Almost everyone who travels to the ‘Kingdom of a Million Elephants’ has the UNESCO-listed old town of Luang Prabang on their itinerary. For long, Vang Vieng was a popular destination, offering the chance to float down a river on a rubber tube while consuming cocktail buckets and more, but the town is now much calmer.
However, unlike the countries that encircle it, Laos does not have a particular spectacular attraction that draws in the tourist crowds. While Cambodia has the temples of Angkor, Thailand has its beaches, Vietnam has Halong Bay, and even Myanmar has the Shwedagon Pagoda and the temples of Bagan, the attractions found in Laos are much more understated.
What Laos does offer is a little slice of mystery. In the much less visited northeast of Laos, a region of uncommon natural beauty that is still living with the consequences of a tragic history, there remains an unsolved mystery that dates back two millennia.
A troubled past
The gentle hills of Xieng Khuang province surrounding the regional capital of Phonsavan are often covered in a gentle mist, giving the region an air of mysterious tranquillity that belies the area’s more brutal past. This plain has been extensively fought over down the years and during the Second Indochina War. This was when Laos was the theatre of conflict for what became known as the ‘Secret War’, a struggle where external powers fought by proxy on nominally neutral Lao territory. During a war that officially did not exist, parts of Laos were subjected to indiscriminate bombing, with America unloading more explosives on this country than it dropped during the whole of the Second World War. Most of the munitions fell on the northeast, and Laos is now the most bombed country per capita in the whole of history. In total, three tonnes of napalm were dropped for every man, woman and child in the country.
Forty years on, reminders of the war are never far away. From the air, a landscape pockmarked by craters become visible.
As you drive through villages, you’ll discover a unique style of improvised architecture where locals have scavenged metal from shells and incorporated them into their houses as posts, gates, fences or parts of walls. Many of the bombs that fell were antipersonnel cluster bombs and of the 262 tonnes that were dropped, it is estimated that 80 million tonnes did not explode. Most of this deadly rain is still present in the ground and the countryside around Phonsavan is extensively contaminated by unexploded ordinance, UXO, which poses a constant danger to those trying to make a living from the land. With little other income available, some even try to collect the metal to sell on as scrap. Devastating accidents are a fact of life here.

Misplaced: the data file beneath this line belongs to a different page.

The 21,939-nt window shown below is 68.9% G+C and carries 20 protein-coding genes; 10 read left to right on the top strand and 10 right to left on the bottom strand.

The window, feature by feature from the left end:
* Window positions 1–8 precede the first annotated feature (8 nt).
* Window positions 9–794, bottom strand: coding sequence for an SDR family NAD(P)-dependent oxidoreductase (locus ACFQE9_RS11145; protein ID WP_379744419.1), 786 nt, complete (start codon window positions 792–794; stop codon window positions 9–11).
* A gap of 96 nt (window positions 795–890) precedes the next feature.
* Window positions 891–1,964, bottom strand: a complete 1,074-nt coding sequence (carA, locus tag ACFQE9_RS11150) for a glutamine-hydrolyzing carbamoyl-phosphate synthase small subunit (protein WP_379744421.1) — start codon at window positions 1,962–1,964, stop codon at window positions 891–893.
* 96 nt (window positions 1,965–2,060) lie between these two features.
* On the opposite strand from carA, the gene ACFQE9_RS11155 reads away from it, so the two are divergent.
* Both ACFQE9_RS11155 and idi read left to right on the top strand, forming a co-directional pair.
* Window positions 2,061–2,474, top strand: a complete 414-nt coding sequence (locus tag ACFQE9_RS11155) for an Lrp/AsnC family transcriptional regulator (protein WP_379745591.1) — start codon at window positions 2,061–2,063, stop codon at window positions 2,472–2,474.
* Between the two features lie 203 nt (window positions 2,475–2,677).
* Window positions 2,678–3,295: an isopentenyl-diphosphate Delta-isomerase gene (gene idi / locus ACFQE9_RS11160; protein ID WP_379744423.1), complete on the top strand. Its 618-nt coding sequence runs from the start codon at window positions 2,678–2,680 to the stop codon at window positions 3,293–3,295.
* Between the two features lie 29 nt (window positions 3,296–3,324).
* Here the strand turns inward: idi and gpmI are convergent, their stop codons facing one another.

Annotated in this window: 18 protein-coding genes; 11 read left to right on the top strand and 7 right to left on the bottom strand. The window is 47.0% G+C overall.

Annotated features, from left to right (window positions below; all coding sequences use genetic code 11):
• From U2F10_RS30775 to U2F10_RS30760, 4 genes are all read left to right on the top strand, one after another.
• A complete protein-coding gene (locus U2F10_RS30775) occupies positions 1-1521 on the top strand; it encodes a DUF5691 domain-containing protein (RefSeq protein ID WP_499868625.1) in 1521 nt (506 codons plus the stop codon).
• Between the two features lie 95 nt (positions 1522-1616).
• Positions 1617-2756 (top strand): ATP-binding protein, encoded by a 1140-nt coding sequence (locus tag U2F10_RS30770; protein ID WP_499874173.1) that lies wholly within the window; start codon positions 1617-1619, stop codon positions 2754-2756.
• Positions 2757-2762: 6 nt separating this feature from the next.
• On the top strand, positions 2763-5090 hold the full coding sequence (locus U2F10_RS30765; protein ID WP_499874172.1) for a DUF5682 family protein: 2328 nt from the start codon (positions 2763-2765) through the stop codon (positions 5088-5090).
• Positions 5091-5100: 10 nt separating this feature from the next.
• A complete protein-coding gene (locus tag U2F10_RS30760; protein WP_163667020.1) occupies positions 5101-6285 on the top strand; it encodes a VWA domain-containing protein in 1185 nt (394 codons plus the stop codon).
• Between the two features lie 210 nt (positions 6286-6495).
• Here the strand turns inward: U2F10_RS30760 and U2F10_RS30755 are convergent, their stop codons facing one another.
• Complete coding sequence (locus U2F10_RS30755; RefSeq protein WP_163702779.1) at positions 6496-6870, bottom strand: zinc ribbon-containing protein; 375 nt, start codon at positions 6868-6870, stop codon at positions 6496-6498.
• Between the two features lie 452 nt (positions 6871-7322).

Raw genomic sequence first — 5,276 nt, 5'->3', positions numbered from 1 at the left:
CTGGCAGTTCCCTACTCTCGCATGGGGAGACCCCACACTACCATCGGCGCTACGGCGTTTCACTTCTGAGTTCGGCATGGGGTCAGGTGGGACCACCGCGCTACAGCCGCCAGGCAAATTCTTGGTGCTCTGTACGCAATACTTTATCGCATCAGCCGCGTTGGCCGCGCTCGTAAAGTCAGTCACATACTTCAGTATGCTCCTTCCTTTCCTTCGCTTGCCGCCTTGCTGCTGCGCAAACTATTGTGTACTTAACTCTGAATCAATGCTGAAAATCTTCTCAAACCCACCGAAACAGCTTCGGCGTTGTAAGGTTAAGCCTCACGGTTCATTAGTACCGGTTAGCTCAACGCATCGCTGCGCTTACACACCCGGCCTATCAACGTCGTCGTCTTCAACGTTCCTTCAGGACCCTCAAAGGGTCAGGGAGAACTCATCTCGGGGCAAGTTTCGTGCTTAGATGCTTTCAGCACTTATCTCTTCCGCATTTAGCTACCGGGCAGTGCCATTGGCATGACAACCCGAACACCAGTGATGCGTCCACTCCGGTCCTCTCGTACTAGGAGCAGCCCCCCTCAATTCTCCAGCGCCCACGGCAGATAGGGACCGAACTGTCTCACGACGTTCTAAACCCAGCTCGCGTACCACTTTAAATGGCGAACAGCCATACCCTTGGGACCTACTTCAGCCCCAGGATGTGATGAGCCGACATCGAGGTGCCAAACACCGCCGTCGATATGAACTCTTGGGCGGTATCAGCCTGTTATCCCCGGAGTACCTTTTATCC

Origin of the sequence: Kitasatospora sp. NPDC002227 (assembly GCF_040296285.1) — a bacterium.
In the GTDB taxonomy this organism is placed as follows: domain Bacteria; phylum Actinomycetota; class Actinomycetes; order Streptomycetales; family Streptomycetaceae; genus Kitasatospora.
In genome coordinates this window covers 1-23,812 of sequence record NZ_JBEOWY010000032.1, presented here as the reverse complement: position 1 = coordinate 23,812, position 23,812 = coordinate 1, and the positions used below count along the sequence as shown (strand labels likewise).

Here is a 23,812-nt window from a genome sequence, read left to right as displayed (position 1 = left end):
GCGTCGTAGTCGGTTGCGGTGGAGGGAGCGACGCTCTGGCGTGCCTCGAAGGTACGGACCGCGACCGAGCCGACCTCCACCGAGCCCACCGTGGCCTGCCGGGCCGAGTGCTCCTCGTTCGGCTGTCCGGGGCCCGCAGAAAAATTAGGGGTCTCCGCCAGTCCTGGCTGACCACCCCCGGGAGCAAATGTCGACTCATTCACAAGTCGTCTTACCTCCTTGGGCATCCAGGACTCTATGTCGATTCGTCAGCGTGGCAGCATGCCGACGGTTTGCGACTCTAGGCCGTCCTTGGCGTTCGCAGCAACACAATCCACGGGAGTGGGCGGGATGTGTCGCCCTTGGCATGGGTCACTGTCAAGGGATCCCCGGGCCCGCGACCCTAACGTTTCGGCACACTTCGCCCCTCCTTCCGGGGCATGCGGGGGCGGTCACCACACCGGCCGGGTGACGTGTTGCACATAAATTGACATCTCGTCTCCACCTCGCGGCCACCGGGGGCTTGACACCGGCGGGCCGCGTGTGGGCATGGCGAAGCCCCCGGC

Yet in a land that bears witness to humanity’s great capacity for senseless destruction, there can be found an enduring testament to our urge to create. Here at the scene of so much carnage lies one of Southeast Asia’s most important and enigmatic prehistoric archaeological sites. Scattered across the plains and hills that were subjected to ceaseless bombardments, groups of giant jars hewn from solid rock litter the landscape, the largest of which can measure up to two metres in height and weigh several tonnes.
The jars are thought to be over two thousand years old and were created by an iron age culture that existed here from around 500 BCE to roughly 500 CE. The creators of the jars inhabited the region at the same time the ancient Greeks were finishing the construction of the Parthenon in Athens and they were living there when Huang Shi Qin was busy founding a dynasty and unifying China. These great jars have dotted the landscape for over two millennia and now their secrets have been lost in time. Even today, we still know very little of the people who left them or what purpose they served.
There are many theories. One local legend states that a great battle was once fought on these plains between races of giants. According to the tale, the jars were created to brew rice wine for celebrations by the victors. Another idea is that they were used to collect monsoon rainwater for travellers who used the ancient overland trade routes that passed through the area. The most widely accepted explanation for the jars is that they were used as recipients in cremation rituals and some archaeological evidence has been found to support these claims. In truth, we still don’t know with any certainty who created the jars or why, and possibly we never will. The jars may hold on to their secrets forever.
Visiting the jars